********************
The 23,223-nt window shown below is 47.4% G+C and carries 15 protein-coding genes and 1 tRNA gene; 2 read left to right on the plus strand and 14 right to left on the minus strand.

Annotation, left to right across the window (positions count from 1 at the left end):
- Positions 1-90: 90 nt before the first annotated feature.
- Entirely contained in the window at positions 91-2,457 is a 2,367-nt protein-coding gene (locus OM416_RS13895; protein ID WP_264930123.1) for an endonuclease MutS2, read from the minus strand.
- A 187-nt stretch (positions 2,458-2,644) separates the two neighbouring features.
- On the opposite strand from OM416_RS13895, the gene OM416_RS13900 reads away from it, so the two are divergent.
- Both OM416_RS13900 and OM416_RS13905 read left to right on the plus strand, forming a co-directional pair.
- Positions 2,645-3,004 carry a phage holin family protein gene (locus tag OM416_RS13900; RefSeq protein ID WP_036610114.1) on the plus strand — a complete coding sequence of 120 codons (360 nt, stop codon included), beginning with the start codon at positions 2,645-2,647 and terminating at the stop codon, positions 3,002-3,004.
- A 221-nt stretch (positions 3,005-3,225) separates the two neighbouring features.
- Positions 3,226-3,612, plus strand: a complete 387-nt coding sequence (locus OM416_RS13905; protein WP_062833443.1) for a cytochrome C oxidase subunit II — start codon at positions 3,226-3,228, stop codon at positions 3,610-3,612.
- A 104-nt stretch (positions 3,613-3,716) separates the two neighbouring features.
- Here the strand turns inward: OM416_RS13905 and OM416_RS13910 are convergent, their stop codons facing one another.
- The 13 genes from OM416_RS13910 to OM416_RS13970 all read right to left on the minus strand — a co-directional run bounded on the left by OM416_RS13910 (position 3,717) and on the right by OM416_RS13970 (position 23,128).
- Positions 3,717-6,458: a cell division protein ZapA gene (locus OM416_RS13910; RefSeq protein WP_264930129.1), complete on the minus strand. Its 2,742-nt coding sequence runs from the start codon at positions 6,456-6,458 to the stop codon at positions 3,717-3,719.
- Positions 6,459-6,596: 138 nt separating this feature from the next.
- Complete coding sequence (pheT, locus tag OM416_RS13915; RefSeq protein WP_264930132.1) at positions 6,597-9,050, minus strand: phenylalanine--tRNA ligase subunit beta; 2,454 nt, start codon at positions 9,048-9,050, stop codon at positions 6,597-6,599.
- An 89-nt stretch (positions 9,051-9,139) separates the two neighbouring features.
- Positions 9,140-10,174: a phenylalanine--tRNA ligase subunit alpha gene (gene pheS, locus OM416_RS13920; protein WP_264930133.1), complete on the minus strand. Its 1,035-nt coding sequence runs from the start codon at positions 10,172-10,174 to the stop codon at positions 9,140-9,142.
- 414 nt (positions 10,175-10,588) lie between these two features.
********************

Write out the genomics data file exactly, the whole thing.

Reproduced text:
The 23,223-nt window shown below is 47.4% G+C and carries 15 protein-coding genes and 1 tRNA gene; 2 read left to right on the plus strand and 14 right to left on the minus strand.

Annotation, left to right across the window (positions count from 1 at the left end):
- Positions 1-90: 90 nt before the first annotated feature.
- Entirely contained in the window at positions 91-2,457 is a 2,367-nt protein-coding gene (locus OM416_RS13895; protein ID WP_264930123.1) for an endonuclease MutS2, read from the minus strand.
- A 187-nt stretch (positions 2,458-2,644) separates the two neighbouring features.
- On the opposite strand from OM416_RS13895, the gene OM416_RS13900 reads away from it, so the two are divergent.
- Both OM416_RS13900 and OM416_RS13905 read left to right on the plus strand, forming a co-directional pair.
- Positions 2,645-3,004 carry a phage holin family protein gene (locus tag OM416_RS13900; RefSeq protein ID WP_036610114.1) on the plus strand — a complete coding sequence of 120 codons (360 nt, stop codon included), beginning with the start codon at positions 2,645-2,647 and terminating at the stop codon, positions 3,002-3,004.
- A 221-nt stretch (positions 3,005-3,225) separates the two neighbouring features.
- Positions 3,226-3,612, plus strand: a complete 387-nt coding sequence (locus OM416_RS13905; protein WP_062833443.1) for a cytochrome C oxidase subunit II — start codon at positions 3,226-3,228, stop codon at positions 3,610-3,612.
- A 104-nt stretch (positions 3,613-3,716) separates the two neighbouring features.
- Here the strand turns inward: OM416_RS13905 and OM416_RS13910 are convergent, their stop codons facing one another.
- The 13 genes from OM416_RS13910 to OM416_RS13970 all read right to left on the minus strand — a co-directional run bounded on the left by OM416_RS13910 (position 3,717) and on the right by OM416_RS13970 (position 23,128).
- Positions 3,717-6,458: a cell division protein ZapA gene (locus OM416_RS13910; RefSeq protein WP_264930129.1), complete on the minus strand. Its 2,742-nt coding sequence runs from the start codon at positions 6,456-6,458 to the stop codon at positions 3,717-3,719.
- Positions 6,459-6,596: 138 nt separating this feature from the next.
- Complete coding sequence (pheT, locus tag OM416_RS13915; RefSeq protein WP_264930132.1) at positions 6,597-9,050, minus strand: phenylalanine--tRNA ligase subunit beta; 2,454 nt, start codon at positions 9,048-9,050, stop codon at positions 6,597-6,599.
- An 89-nt stretch (positions 9,051-9,139) separates the two neighbouring features.
- Positions 9,140-10,174: a phenylalanine--tRNA ligase subunit alpha gene (gene pheS, locus OM416_RS13920; protein WP_264930133.1), complete on the minus strand. Its 1,035-nt coding sequence runs from the start codon at positions 10,172-10,174 to the stop codon at positions 9,140-9,142.
- 414 nt (positions 10,175-10,588) lie between these two features.